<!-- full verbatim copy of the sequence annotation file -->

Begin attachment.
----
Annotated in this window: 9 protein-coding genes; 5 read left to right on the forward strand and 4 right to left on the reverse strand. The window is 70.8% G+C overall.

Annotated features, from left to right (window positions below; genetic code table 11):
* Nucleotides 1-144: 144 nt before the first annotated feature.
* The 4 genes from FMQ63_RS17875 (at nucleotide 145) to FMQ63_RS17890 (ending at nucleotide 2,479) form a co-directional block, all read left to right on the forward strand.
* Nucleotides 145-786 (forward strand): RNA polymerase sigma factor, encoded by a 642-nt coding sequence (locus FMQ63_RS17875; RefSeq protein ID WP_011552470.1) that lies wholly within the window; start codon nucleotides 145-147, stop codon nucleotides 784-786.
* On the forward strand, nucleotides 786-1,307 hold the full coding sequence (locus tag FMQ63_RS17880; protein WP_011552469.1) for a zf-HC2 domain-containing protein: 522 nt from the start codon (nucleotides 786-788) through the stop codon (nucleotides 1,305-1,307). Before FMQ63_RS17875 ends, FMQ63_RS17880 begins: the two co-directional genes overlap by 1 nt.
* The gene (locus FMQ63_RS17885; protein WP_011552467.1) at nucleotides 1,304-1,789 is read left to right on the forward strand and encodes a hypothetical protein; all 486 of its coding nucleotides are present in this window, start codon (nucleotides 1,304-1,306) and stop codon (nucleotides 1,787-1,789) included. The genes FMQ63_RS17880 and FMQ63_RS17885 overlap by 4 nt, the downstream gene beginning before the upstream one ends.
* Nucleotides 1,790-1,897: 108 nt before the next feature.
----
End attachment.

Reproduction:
Annotated in this window: 9 protein-coding genes; 5 read left to right on the forward strand and 4 right to left on the reverse strand. The window is 70.8% G+C overall.

Annotated features, from left to right (window positions below; genetic code table 11):
* Nucleotides 1-144: 144 nt before the first annotated feature.
* The 4 genes from FMQ63_RS17875 (at nucleotide 145) to FMQ63_RS17890 (ending at nucleotide 2,479) form a co-directional block, all read left to right on the forward strand.
* Nucleotides 145-786 (forward strand): RNA polymerase sigma factor, encoded by a 642-nt coding sequence (locus FMQ63_RS17875; RefSeq protein ID WP_011552470.1) that lies wholly within the window; start codon nucleotides 145-147, stop codon nucleotides 784-786.
* On the forward strand, nucleotides 786-1,307 hold the full coding sequence (locus tag FMQ63_RS17880; protein WP_011552469.1) for a zf-HC2 domain-containing protein: 522 nt from the start codon (nucleotides 786-788) through the stop codon (nucleotides 1,305-1,307). Before FMQ63_RS17875 ends, FMQ63_RS17880 begins: the two co-directional genes overlap by 1 nt.
* The gene (locus FMQ63_RS17885; protein WP_011552467.1) at nucleotides 1,304-1,789 is read left to right on the forward strand and encodes a hypothetical protein; all 486 of its coding nucleotides are present in this window, start codon (nucleotides 1,304-1,306) and stop codon (nucleotides 1,787-1,789) included. The genes FMQ63_RS17880 and FMQ63_RS17885 overlap by 4 nt, the downstream gene beginning before the upstream one ends.
* Nucleotides 1,790-1,897: 108 nt before the next feature.